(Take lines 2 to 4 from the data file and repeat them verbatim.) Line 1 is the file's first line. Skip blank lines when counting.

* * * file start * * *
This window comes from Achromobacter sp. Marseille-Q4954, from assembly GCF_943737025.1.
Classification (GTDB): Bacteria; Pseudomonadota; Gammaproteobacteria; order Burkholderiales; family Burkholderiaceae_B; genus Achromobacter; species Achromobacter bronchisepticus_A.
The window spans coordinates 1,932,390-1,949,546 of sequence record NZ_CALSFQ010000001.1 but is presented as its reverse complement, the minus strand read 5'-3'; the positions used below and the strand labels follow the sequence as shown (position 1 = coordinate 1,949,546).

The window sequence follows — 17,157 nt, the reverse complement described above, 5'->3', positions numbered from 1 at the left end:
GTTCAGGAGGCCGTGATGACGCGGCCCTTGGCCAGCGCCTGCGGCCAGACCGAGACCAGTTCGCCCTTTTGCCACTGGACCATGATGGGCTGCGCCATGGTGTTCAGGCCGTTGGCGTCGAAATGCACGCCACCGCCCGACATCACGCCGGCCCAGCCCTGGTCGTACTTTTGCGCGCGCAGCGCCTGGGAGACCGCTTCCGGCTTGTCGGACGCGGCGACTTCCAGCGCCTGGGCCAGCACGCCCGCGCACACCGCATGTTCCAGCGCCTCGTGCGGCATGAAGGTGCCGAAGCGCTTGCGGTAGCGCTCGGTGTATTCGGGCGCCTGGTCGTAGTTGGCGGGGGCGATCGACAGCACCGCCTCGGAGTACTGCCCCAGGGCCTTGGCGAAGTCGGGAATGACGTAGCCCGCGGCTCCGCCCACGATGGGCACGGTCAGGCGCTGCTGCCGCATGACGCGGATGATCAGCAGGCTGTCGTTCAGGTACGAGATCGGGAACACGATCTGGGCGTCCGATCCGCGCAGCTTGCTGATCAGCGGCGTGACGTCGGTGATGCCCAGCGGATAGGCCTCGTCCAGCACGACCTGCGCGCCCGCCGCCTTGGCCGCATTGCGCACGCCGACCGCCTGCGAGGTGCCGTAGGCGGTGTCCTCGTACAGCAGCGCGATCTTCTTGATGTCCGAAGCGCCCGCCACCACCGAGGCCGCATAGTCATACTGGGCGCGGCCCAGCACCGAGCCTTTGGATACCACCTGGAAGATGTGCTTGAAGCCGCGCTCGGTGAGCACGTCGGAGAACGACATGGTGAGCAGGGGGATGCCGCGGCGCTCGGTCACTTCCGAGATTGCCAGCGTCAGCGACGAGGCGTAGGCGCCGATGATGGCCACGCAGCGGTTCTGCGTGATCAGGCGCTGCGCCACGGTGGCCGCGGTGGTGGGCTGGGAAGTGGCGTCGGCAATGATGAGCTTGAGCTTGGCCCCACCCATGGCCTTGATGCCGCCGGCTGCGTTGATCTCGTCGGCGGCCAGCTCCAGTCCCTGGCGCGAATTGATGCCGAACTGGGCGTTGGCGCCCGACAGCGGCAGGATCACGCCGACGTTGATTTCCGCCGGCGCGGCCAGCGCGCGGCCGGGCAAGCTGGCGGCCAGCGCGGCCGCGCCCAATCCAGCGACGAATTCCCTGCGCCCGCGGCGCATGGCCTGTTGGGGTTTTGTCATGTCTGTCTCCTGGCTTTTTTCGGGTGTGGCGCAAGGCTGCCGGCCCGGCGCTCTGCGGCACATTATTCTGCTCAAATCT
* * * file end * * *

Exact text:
Classification (GTDB): Bacteria; Pseudomonadota; Gammaproteobacteria; order Burkholderiales; family Burkholderiaceae_B; genus Achromobacter; species Achromobacter bronchisepticus_A.
The window spans coordinates 1,932,390-1,949,546 of sequence record NZ_CALSFQ010000001.1 but is presented as its reverse complement, the minus strand read 5'-3'; the positions used below and the strand labels follow the sequence as shown (position 1 = coordinate 1,949,546).

The window sequence follows — 17,157 nt, the reverse complement described above, 5'->3', positions numbered from 1 at the left end: